This Is Us
Uncurl yourselves from the fetal position, This Is Us fam. “Number One” is a doozy of an episode and we need to talk about it. Was it depressing as hell to watch Kevin Pearson hit rock bottom, or what? Someone hold me!
Before we get into the specifics of how Kevin winds up weeping on the front lawn of a one-night stand and breaking our collective hearts, let’s talk format. This episode is the first of three dedicated to each of the Big Three. It’s such a simple and effective way to play with the This Is Us structure, I’m surprised we didn’t see this happen in season one. It’s a deep dive into each Pearson kid without any pesky siblings. It’s smart, but it’s also a little risky: The show is cutting out other, more beloved, more Adult Randall–y characters for an installment or two to make room for a story about a character who may be less compelling on the reg.
People have problems with Kevin. I get it. His character is riddled with clichés and predictable story lines. Kevin is always better when he’s dealing with less actor-y and career stuff and more interpersonal relationship turmoil with family members. (Kevin and Randall story lines always and forever!) Despite all of that, I’m onboard with Kevin. Justin Hartley’s portrayal is always engaging and he straight-up hit me directly in the heart in “Number One.” For all the Kevin haters out there, I hope this solo installment helps fill in some shading on the character.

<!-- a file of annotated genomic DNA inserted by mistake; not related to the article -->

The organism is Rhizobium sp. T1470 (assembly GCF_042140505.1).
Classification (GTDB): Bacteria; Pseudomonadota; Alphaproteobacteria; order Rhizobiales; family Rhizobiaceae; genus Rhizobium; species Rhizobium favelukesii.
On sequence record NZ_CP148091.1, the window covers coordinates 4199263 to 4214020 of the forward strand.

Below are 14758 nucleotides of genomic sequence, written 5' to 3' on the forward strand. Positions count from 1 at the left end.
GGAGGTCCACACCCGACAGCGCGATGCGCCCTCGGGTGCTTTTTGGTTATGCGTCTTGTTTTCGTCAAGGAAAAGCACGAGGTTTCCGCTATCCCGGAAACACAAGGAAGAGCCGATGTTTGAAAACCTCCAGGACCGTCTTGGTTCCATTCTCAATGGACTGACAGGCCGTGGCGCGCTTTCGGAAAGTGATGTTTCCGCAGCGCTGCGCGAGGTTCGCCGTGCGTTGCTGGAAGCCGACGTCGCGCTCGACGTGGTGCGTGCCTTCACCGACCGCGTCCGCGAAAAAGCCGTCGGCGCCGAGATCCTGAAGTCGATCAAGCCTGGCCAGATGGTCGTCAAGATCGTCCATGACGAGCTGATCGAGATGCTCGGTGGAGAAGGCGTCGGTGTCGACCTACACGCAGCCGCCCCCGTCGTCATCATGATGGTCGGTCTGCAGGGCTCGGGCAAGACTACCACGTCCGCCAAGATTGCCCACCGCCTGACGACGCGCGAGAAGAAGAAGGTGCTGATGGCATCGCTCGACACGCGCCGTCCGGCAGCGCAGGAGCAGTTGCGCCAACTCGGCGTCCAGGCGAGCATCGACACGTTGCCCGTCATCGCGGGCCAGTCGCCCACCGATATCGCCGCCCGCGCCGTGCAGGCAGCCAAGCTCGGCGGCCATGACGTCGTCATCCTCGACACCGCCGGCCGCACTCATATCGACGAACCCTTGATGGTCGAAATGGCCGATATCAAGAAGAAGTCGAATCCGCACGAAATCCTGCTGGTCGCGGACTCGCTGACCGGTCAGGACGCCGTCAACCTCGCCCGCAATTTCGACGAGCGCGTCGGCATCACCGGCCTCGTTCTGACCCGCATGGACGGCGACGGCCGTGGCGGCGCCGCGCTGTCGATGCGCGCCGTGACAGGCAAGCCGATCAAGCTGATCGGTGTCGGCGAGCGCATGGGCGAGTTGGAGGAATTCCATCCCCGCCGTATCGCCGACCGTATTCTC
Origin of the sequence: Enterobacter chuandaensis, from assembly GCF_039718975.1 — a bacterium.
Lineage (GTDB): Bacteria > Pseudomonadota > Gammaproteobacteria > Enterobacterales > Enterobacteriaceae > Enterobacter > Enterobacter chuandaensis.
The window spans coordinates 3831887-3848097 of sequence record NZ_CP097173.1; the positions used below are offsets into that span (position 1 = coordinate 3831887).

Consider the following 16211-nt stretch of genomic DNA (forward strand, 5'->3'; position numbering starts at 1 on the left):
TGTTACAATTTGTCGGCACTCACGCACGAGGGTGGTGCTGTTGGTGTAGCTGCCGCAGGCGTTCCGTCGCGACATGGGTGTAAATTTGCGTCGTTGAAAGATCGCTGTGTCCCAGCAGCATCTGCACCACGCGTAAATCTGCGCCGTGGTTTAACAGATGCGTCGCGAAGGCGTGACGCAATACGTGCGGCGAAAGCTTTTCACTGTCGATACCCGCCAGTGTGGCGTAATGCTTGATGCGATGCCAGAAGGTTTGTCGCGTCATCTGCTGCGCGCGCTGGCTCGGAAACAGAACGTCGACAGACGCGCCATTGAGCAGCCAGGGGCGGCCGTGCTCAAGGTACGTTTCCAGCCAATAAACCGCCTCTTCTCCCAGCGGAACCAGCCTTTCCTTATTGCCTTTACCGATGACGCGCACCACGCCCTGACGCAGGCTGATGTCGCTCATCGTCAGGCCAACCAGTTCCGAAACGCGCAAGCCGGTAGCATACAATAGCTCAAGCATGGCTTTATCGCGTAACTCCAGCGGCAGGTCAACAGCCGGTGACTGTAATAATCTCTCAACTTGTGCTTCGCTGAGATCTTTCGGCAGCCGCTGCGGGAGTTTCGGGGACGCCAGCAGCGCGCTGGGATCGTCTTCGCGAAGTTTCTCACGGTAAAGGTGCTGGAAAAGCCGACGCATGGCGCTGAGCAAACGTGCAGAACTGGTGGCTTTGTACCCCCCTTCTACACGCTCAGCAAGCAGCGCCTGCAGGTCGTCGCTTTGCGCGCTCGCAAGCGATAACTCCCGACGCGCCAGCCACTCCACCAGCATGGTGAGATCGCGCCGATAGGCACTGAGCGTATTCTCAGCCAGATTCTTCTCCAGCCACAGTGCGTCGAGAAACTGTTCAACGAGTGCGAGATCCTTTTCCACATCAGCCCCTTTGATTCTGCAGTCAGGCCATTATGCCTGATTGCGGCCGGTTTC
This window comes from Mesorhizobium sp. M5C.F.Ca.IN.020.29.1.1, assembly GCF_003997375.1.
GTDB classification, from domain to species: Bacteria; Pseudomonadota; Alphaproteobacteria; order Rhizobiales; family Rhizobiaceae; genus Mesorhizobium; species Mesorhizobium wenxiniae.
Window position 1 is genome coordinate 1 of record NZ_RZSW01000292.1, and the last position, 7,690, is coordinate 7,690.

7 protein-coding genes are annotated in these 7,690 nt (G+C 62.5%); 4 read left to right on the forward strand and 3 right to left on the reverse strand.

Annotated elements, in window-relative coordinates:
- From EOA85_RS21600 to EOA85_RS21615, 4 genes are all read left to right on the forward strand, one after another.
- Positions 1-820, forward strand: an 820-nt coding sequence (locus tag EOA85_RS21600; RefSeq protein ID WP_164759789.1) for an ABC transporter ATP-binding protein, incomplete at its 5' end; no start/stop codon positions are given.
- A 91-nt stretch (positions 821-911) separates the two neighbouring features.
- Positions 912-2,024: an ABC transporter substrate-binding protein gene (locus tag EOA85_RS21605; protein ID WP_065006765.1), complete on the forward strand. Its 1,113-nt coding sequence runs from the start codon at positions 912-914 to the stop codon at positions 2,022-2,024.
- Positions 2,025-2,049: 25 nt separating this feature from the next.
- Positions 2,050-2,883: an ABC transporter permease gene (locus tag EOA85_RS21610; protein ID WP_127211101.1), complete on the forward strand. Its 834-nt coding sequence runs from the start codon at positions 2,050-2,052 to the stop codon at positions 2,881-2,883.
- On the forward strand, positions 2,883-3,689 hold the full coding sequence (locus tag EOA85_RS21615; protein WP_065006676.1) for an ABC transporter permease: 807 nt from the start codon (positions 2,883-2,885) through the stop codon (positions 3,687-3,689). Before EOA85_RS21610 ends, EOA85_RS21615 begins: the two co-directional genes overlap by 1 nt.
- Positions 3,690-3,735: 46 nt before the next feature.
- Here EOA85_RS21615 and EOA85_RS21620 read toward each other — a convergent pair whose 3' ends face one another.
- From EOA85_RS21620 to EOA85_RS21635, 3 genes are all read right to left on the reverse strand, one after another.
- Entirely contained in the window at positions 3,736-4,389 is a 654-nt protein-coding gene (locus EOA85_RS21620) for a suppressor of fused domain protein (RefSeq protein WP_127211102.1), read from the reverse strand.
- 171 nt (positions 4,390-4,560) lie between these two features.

We get a better understanding of his inner turmoil. Please say yes, Kevin haters. I need to know something good came out of the storm of sadness that befalls the oldest Pearson.
As I was saying, “Number One” turns our focus on Adult Kevin and his sweaty, Vicodin-fueled shame spiral as he heads to a high-school alumni award ceremony, and Teen Kevin around the time he injures his knee and his football dreams are dashed. Which is also extremely close to the time Jack dies. (Remember: Kevin is still in his cast in those flashbacks.) Jack’s death! Always looming, making every conversation he has with his teenagers more poignant.
The Teen Kevin story very much informs the Adult Kevin Returns to Where He Once Was King story. Around this time, Teen Kevin is, well, a real dick. He’s being courted by college football coaches and he knows he’s a stud. He’s insanely rude to the Pitt coach when he pays a house visit. That poor dude! First, he has to choke down Rebecca’s chocolate-orange-zest cake and then he has to put up with a teenager giving him attitude. Give that guy a raise, University of Pittsburgh!